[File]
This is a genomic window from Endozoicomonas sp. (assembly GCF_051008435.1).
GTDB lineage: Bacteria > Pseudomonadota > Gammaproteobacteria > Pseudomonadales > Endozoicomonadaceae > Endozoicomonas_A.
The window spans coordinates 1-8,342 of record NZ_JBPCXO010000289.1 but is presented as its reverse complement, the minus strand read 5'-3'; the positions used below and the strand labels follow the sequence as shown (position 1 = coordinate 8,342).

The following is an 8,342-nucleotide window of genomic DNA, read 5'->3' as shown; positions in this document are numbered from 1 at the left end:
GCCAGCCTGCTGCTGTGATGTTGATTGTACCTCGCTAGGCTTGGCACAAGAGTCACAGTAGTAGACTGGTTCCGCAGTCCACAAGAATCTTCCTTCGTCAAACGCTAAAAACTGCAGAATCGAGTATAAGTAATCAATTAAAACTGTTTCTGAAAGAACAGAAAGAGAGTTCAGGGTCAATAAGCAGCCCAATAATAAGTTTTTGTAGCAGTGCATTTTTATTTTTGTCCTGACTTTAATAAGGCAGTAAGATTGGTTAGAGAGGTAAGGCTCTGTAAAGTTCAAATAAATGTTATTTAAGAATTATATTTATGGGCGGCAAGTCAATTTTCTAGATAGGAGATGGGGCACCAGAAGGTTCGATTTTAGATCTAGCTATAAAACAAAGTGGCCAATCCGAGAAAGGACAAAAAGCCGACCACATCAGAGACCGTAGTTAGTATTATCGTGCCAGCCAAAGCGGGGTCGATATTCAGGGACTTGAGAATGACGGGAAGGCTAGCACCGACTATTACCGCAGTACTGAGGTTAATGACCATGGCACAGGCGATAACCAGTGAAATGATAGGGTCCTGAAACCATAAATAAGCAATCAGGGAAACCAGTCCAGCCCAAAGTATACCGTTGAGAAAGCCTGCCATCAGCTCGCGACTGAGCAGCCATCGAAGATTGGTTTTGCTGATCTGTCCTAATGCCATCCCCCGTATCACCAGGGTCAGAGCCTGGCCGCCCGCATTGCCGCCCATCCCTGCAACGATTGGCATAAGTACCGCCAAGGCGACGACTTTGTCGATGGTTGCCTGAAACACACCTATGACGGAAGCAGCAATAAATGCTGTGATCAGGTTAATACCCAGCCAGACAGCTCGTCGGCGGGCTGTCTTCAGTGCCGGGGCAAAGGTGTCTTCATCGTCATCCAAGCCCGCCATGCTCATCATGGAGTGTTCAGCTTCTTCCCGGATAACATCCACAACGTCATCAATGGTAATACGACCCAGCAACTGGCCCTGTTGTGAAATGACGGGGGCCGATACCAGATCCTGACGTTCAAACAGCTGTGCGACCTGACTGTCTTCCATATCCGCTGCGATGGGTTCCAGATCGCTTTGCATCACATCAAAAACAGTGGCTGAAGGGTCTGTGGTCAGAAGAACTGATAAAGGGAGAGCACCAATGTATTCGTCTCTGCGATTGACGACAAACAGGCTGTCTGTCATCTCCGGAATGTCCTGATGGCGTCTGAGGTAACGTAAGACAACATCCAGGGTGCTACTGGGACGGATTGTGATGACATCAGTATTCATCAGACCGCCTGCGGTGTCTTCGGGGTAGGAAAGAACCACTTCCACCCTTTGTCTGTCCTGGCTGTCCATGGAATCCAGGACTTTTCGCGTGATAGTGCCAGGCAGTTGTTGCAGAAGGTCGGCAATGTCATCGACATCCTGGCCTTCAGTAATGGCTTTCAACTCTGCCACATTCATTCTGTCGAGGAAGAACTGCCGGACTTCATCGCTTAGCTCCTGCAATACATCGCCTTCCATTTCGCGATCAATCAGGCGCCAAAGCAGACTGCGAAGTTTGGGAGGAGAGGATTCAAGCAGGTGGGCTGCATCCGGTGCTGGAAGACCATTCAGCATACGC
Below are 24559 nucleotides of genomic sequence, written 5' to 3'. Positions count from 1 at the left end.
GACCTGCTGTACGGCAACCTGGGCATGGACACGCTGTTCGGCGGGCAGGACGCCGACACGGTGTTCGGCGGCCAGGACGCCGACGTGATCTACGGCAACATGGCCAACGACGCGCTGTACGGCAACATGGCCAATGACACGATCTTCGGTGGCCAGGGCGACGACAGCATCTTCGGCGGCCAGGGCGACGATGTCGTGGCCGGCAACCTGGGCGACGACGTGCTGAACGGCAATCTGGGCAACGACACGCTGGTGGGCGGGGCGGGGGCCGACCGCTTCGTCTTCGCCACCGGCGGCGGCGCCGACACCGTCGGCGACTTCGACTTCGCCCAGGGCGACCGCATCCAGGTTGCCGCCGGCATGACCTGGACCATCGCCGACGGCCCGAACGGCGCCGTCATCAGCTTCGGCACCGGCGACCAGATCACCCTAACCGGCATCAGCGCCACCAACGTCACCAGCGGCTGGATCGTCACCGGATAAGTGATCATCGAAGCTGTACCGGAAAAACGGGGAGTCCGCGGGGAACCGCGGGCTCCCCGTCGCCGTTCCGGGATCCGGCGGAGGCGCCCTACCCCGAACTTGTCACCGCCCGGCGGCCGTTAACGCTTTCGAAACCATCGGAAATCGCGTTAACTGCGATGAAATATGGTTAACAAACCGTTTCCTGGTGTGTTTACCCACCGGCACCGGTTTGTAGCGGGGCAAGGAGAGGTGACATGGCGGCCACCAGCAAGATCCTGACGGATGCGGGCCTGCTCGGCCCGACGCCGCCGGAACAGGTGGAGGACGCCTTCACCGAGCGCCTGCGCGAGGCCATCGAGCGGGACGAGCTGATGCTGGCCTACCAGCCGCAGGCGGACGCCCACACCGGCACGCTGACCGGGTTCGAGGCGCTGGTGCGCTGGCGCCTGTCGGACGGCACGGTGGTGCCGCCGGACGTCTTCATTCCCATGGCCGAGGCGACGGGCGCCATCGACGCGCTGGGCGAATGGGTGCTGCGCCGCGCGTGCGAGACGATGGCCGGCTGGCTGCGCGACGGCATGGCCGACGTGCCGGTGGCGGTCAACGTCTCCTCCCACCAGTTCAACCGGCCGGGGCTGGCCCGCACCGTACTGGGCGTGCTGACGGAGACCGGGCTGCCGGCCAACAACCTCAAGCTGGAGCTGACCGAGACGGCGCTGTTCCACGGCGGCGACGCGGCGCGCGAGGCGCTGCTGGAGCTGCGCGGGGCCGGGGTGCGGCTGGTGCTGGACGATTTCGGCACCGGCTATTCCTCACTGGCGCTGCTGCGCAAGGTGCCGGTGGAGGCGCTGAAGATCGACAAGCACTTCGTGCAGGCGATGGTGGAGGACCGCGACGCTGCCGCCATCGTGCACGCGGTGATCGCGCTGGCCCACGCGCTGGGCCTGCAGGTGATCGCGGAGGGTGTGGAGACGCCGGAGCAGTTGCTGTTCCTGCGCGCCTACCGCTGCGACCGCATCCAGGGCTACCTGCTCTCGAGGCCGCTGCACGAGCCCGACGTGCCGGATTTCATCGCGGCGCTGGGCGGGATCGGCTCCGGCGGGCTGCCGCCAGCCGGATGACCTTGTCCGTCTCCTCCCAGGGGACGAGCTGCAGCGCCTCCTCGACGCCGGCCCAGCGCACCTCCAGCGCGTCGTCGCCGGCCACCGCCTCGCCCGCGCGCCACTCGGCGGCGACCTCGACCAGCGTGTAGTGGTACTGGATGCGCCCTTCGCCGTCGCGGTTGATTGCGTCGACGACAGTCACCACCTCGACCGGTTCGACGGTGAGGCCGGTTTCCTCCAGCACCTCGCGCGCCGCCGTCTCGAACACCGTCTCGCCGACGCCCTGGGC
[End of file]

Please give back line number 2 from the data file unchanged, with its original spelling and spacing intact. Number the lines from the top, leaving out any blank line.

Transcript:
GTDB lineage: Bacteria > Pseudomonadota > Gammaproteobacteria > Pseudomonadales > Endozoicomonadaceae > Endozoicomonas_A.